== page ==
• Peninsula Clean Energy aims to be 100% GHG-free by 2021 and 100% renewable energy by 2025
  • 2017 Power Content Labels for each provider and Integrated Resource Plans (IPRs) for the municipal utilities are available on the California Energy Commission website
  • IRPs for the community choice energy providers are available on their websites: PCESVCESJCE
  • The emissions intensity factor for PG&E and other utilities are available through the Climate Registry

ELECTRIFICATION PROGRAMS

column chart
*estimate

2 pie charts
Notes: PG&E’s emissions factor is from The Climate Registry, and customer counts were from publicly available data on PG&E’s website; Other emissions intensities and customer counts were provided directly by Silicon Valley’s energy providers. Data Sources: Silicon Valley’s energy providers; The Climate Registry; Center for Resource Solutions; U.S. Environmental Protection Agency

Silicon Valley data include Santa Clara and San Mateo Counties. Additional Silicon Valley data is available in the 2019 Silicon Valley Index and at the Institute’s online data hub.

For more information on the Center for Resource Solutions’ 2019 Green-e® Residual Mix Emissions Rates, visit www.green-e.org/2019-residual-mix or contact .

For additional information on Silicon Valley’s local energy providers, please visit the following websites:

All images from Joint Venture Silicon Valley

Data Release: Power Emissions Intensity Comparisons, by Silicon Valley Institute for Regional Studies, Joint Venture Silicon Valley, July 9, 2019.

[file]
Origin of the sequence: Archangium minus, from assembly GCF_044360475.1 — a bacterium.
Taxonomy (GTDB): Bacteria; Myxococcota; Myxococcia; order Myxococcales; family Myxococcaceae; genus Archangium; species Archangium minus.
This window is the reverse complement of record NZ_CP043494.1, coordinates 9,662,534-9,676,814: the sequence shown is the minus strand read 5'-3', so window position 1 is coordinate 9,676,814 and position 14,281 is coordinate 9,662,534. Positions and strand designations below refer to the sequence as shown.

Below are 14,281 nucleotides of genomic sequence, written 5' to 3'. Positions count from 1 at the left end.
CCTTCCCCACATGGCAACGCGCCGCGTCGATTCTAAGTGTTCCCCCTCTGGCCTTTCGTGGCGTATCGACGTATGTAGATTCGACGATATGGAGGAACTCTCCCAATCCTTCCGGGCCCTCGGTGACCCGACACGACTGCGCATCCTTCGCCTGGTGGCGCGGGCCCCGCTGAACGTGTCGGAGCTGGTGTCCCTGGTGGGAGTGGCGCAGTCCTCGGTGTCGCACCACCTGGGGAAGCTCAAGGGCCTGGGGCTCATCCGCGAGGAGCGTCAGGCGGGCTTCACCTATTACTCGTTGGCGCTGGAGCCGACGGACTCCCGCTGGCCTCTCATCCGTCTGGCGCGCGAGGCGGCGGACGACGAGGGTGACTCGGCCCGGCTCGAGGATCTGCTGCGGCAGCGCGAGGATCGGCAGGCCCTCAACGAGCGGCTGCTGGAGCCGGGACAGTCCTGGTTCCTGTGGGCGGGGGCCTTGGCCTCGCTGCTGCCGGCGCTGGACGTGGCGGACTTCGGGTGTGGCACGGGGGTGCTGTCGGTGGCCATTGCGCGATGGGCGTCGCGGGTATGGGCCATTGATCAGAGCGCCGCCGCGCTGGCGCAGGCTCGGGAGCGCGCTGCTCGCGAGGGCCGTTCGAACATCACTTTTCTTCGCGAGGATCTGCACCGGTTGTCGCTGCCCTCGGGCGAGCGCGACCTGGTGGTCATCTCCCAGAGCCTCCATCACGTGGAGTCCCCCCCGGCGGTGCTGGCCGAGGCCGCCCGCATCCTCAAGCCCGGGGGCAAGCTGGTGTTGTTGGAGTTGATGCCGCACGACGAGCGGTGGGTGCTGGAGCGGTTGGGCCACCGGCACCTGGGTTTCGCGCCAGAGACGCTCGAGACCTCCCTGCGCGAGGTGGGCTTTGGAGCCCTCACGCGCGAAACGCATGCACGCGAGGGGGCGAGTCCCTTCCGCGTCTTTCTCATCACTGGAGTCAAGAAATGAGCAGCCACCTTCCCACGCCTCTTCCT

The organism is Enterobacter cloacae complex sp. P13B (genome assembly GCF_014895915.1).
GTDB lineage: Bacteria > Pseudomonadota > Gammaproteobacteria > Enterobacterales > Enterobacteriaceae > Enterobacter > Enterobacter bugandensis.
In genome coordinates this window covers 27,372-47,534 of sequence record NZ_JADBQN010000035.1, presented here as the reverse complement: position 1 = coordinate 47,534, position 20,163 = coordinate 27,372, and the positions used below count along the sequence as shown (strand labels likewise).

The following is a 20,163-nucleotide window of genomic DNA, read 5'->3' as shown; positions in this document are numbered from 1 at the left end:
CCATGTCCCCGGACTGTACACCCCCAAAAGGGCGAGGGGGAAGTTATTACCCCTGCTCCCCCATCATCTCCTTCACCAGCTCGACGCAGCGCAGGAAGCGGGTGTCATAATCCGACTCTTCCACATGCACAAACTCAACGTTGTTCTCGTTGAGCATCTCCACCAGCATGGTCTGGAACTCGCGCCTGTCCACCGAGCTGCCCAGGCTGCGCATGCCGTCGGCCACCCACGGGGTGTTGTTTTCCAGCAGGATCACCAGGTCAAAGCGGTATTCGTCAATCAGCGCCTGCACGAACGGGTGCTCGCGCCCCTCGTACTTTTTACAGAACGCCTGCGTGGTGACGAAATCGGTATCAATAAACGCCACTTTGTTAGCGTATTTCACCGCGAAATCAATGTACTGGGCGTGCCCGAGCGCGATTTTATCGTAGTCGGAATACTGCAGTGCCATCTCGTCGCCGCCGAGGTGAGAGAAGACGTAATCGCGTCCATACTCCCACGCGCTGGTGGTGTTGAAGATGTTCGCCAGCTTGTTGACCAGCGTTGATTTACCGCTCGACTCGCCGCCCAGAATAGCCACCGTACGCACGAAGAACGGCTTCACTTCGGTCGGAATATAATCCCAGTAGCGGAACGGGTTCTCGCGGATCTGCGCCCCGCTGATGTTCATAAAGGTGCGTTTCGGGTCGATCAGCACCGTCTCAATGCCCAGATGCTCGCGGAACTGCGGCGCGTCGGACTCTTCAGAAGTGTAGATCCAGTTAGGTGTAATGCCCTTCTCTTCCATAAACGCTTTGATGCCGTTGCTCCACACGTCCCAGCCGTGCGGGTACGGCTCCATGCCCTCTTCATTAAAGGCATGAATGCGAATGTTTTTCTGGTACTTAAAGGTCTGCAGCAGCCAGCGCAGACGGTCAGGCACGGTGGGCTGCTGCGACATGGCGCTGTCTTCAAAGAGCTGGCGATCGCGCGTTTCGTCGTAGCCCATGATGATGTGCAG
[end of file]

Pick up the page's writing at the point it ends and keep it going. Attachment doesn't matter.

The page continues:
Final Enrollment Numbers Show SFPUC Has More Than Quadrupled CleanPowerSF Customers in Past Year

San Francisco, CA— With the final enrollment of CleanPowerSF now officially completed, more than 376,000 businesses and residents are customers in the City’s local renewable energy program, marking a 360 percent increase from last year’s totals.

The program, which is operated by the San Francisco Public Utilities Commission (SFPUC), provides renewable electricity services that are cheaper and cleaner than services offered by Pacific, Gas and Electric Company (PG&E).

“With our last major enrollment now officially completed, more people than ever in San Francisco are embracing safe, reliable and affordable electricity services through CleanPowerSF,” said SFPUC General Manager Harlan L. Kelly, Jr. “Our residents and businesses understand that meeting our City’s ambitious environmental goals requires action now. They are leading the path to a better tomorrow for San Francisco.”

CleanPowerSF began its fiscal year on July 1, 2018 with a total of 81,613 businesses and residents receiving CleanPowerSF service. Following the April enrollment period, which was the last and largest major rollout of CleanPowerSF, that total has risen to 376,119, more than a fourfold increase.

The 376,119 total customers exceeded the SFPUC’s initial projection of 360,000 customers, and the opt-out rate of 3.3 percent was below the agency’s 7 percent projection. As a Community Choice Aggregation program, residents and businesses are automatically enrolled in CleanPowerSF, although they can “opt-out” of the initiative.

Since it launched in 2016, CleanPowerSF has consistently offered a cleaner energy alternative to PG&E. In its initial year, CleanPowerSF’s Green product was 7 percent more renewable than the PG&E default product, and for the past two years, the Green service has been approximately 10 percent more renewable. Since its launch, CleanPowerSF’s energy procurement has effectively reduced the greenhouse gas emissions footprint of San Francisco’s electricity usage by 83% from 1990 levels, or the equivalent of removing about 134,000 passenger vehicles from the road for a year.

In addition to providing cleaner energy options, CleanPowerSF also saved those customers $3.5 million by delivering rates that are cheaper than the alternatives offered by PG&E.